So let's look at some of the promising pitchers who had Tommy John when they were 22 and younger.
Darren Dreifort (1994)
Dreifort was 22 and perhaps the best pitching prospect in baseball when he had Tommy John surgery. He worked his way back to the big leagues and made 113 starts, but ultimately, he has to be considered a disappointment.
Eric Gagne (1996)
At just 20, Gagne was an unknown when he had the surgery, so he's not like Reyes. But on the plus side, he did return well. The Dodgers made Gagne a reliever, and he won the National League Cy Young Award as a reliever in 2003. The Cardinals certainly hope that Reyes does not have to become a reliever.
Odalis Perez (1999)
A scary comparison to Reyes. Perez was a big-time prospect who had Tommy John surgery just after making his big league debut. He did have a couple of bright moments afterward, like in 2002 when he won 15 games and made the All-Star team. All in all, though, Perez was pretty middling after that.
Kerry Wood (1999)
Wood won the NL Rookie of the Year Award as a 21-year-old, blew out his arm and then came back to have a fascinating, spotty, sometimes brilliant and sometimes difficult career. He led the league in strikeouts once. Wood became an All-Star closer later. Still, in retrospect, most baseball fans would say that his career is one of the all-time great "What Ifs."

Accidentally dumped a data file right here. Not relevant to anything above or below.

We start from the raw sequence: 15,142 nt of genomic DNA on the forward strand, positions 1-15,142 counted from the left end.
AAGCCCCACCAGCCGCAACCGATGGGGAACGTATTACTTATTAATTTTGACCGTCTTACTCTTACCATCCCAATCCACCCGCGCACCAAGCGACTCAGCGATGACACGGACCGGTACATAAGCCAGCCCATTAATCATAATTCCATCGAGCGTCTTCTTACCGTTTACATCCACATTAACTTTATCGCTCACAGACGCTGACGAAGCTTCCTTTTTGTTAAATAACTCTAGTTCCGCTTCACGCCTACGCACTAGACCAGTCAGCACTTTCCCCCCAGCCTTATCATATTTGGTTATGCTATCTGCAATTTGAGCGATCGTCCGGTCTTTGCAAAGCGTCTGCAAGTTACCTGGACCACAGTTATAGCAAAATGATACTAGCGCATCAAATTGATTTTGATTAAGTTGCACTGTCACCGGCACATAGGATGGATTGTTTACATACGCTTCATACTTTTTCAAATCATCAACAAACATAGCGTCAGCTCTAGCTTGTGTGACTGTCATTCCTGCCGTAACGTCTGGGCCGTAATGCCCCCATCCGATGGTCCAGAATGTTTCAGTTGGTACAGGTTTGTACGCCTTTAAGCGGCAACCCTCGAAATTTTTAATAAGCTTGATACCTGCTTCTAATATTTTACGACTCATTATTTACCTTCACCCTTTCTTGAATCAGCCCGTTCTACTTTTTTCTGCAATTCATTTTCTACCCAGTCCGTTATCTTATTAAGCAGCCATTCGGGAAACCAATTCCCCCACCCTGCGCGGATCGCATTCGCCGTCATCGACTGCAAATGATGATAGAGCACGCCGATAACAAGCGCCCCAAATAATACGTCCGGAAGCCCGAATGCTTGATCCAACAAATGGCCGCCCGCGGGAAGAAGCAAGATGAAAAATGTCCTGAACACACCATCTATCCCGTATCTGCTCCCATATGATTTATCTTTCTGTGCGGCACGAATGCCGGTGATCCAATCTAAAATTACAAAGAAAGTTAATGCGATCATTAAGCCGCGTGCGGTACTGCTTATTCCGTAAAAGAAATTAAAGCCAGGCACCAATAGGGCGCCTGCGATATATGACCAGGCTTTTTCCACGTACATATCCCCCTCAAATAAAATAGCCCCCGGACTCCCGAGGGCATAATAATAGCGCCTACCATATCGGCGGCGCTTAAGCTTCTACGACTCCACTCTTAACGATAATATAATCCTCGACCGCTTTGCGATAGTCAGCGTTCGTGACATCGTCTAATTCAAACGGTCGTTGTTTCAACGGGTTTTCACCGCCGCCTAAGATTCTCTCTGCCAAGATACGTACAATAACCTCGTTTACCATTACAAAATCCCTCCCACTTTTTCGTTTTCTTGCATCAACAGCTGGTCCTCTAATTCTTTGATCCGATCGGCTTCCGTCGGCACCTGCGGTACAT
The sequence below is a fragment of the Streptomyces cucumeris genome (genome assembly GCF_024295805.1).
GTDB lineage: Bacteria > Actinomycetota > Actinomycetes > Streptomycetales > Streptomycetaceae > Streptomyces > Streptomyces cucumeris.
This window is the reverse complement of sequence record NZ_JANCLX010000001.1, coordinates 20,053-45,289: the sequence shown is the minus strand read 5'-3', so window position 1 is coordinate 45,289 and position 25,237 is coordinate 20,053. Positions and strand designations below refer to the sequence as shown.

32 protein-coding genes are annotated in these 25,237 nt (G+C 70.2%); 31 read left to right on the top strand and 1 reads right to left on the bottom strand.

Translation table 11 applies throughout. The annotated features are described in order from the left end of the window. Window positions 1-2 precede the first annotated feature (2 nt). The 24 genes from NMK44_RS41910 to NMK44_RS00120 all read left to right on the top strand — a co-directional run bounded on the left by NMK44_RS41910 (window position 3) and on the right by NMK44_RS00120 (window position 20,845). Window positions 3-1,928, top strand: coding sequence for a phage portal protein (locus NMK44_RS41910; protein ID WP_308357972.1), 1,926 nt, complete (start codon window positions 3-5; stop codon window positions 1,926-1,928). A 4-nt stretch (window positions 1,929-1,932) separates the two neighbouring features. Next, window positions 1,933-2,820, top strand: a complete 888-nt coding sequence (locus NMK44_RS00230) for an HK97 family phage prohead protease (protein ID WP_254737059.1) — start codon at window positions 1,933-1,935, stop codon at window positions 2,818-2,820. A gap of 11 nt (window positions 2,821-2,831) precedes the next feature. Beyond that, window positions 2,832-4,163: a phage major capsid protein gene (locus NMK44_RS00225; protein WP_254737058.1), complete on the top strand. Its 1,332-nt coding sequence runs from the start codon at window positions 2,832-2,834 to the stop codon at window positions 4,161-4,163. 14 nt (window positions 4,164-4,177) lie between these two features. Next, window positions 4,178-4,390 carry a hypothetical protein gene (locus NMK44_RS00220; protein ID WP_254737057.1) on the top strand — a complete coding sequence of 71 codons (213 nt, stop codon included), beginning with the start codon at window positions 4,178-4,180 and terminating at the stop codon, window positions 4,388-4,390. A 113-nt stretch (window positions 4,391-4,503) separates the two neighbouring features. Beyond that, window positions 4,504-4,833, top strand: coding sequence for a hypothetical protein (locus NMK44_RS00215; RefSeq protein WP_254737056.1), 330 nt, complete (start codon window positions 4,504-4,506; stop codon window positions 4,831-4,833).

Anibal Sanchez (2003)
Sanchez had the surgery before his Minor League career began. He bounced back well enough to make 245 big league starts so far, and he led the American League in ERA in 2013. Sanchez's story is different from Reyes', but all in all, it's a success story.
Dustin McGowan (2004)
Another scary comparison to Reyes. McGowan, like Reyes, was one of the top pitching prospects in the game when he had Tommy John surgery at 22. McGowan made it to the big leagues, but he never really found his rhythm.
Jaime Garcia (2009)
Cardinals fans certainly remember Garcia's story as a promising young pitcher who had Tommy John surgery before he could get started. He has been a solid, but unspectacular, big league pitcher since returning.
Jordan Zimmermann (2009)